Bantry from the southeast
|Irish Grid Reference||V997488|
Bantry (Irish: Beanntraí, meaning "(place of) Beann's people") is a town in the civil parish of Kilmocomoge in the barony of Bantry on the coast of West Cork, County Cork, Ireland. It lies at the head of Bantry Bay, a deep-water gulf extending for 30 km (19 mi) to the west. The Beara peninsula is to the northwest, with Sheep's Head also nearby, on the peninsula south of Bantry Bay.
The focus of the town is a large square, formed partly by infilling of the shallow inner harbour. In former times, this accommodated regular cattle fairs; after modernising as an urban plaza, it now features a weekly market and occasional public functions. Bantry is in the Cork South-West (Dáil Éireann) constituency, which has three seats.
As with other areas on Ireland's south-west coast, Bantry claims an ancient connection to the sixth-century saint Breandán (Naomh Bréanainn) the Navigator. In Irish lore, Saint Breandán was the first person to discover America.
In past centuries, Bantry was a base for major pilchard fisheries and was visited by fishing fleets from Spain, France and the Netherlands. It was still a very small town in 1689, when it was described by the Jacobite army officer and future author John Stevens as "a miserable poor place, hardly worth the name of a town", consisting of "seven or eight small houses, and some mean little cottages". Wolfe Tone Square in the town commemorates Theobald Wolfe Tone. Dublin-born Tone led the republican United Irishmen in what he had hoped would be a local re-run of the recent French Revolution; this was to be achieved with the help of French Republicans in overthrowing British rule (see 1798 rebellion). The ill-fated French invasion fleet arrived in Bantry Bay and Berehaven Harbour in 1796, but its purpose was frustrated by unfavourable winds. For his efforts in preparing the local defences against the French, Richard White, a local landowner, was created Baron Bantry in 1797 by a grateful British administration. A Viscountcy followed in 1800 and in 1816 he became the 1st Earl of Bantry. The mansion and gardens in the Bantry House demesne on the outskirts of the town testify to the family's status.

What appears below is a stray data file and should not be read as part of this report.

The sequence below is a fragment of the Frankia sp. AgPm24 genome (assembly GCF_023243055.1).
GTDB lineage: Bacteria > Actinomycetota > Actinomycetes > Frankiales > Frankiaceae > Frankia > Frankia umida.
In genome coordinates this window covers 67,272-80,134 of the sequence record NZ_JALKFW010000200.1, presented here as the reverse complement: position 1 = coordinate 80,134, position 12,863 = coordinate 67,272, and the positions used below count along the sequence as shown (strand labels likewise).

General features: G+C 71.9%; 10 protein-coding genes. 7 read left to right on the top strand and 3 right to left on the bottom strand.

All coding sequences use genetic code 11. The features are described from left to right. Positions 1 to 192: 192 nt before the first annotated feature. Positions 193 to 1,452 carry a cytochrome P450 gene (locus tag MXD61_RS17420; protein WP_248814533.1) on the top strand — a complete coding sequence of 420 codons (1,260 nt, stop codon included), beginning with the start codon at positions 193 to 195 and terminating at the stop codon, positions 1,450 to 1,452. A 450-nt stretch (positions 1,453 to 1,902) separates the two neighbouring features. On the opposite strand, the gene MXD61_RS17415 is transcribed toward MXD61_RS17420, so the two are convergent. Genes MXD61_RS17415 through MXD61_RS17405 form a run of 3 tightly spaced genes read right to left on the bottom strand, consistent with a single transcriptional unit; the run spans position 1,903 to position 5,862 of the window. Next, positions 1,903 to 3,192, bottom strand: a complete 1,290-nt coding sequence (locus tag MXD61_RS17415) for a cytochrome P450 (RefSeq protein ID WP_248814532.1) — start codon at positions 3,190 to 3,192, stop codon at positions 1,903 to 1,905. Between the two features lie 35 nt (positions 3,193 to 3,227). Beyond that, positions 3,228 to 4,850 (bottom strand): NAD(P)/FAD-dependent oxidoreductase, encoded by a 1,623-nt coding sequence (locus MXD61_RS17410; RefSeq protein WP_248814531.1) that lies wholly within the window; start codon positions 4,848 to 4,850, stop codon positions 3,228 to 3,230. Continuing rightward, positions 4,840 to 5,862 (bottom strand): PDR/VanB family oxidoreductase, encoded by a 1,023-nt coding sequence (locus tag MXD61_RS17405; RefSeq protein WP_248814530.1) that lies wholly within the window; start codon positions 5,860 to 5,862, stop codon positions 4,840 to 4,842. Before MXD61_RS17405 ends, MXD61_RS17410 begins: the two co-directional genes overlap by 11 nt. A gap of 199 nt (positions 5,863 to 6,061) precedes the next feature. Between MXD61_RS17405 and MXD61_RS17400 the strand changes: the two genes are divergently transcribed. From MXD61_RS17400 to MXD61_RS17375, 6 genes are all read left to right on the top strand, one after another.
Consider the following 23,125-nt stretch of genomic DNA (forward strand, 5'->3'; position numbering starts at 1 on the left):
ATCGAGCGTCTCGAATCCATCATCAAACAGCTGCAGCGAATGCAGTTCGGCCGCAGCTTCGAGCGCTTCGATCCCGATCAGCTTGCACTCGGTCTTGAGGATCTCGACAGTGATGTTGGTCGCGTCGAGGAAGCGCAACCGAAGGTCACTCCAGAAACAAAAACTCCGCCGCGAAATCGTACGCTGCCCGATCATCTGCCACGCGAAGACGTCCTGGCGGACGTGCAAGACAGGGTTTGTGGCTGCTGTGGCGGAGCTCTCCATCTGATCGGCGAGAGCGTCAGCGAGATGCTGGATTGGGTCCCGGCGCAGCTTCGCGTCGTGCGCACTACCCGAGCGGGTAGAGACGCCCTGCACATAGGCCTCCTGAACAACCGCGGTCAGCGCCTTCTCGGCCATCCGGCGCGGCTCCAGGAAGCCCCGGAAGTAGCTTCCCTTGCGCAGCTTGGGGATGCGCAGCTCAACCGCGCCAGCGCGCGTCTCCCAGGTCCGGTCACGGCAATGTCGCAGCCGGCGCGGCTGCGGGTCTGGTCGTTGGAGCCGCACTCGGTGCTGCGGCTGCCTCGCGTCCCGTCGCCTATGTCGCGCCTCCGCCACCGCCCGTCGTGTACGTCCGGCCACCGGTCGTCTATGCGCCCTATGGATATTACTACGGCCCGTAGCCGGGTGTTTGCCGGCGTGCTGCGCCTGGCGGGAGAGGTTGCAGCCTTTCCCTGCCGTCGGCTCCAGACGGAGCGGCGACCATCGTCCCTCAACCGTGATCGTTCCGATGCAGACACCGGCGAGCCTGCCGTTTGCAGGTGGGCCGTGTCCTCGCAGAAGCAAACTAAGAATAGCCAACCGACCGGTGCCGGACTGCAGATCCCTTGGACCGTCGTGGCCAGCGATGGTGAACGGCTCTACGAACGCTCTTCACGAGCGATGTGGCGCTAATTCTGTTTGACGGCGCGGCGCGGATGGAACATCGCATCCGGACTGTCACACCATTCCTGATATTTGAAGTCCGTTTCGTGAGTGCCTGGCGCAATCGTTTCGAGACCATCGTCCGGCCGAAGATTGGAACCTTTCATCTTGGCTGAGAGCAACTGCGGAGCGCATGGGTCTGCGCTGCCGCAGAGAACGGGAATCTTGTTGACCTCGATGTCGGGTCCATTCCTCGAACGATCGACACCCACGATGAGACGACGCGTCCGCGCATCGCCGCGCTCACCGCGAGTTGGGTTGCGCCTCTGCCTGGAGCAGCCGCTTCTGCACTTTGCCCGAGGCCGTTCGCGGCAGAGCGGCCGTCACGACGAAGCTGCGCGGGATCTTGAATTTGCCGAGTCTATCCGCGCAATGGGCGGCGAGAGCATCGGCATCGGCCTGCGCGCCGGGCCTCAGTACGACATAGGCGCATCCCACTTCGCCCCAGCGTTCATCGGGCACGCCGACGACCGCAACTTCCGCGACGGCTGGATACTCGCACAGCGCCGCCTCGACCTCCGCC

During the Irish War of Independence, the 5th Cork Brigade of the Irish Republican Army was active in Bantry, and some members remained so during the Civil War that followed. Action by British forces included the punitive firebombing of several buildings in the town. The names of those who died between 1920 and 1923 "In Defence of the Republic" are listed on the wall of the former court house in Wolfe Tone Square.
Sheltering the head of the bay is Whiddy Island, site of a large oil terminal, originally owned by Gulf Oil. On 8 January 1979 the oil tanker Betelgeuse exploded, killing all 42 crew members, as well as seven employees at the terminal. The jetty was seriously damaged, but the storage tanks were not affected. Nevertheless, 250 employees at the terminal, one of the largest employers in the region, lost their jobs. There was also significant environmental impact and the local fishing industry was affected. Local interests subsequently initiated mussel-farming in the sheltered waters between Whiddy and the town.
In 1986, Gulf Oil surrendered its lease on the site to the Irish government. State investment in the 1990s restored part of the terminal and the Irish Government arranged for oil to be stored there during the First Gulf War in case of disruption to oil supplies; it currently holds one third of the national strategic petroleum reserve. The facility passed from state ownership in 2001 with the proviso that it would remain operational for at least 15 years. It has since been owned and operated by US oil companies Tosco Corporation, ConocoPhillips, Phillips 66 and Zenith Energy Partners. At the time of acquisition by Zenith Energy Partners, the facility employed 30 people and supported up to 100 contractors. It has a storage capacity of more than eight million barrels of crude oil and refined products. The terminal saw a 15% decrease in oil traffic during 2015, according to figures released by the Port of Cork which operates the Bantry Bay port.
Buildings of note
Other landmarks include Bantry Market House, and the Catholic and Church of Ireland parish churches. The public library and Garda (police) station are examples of modern architecture in the town.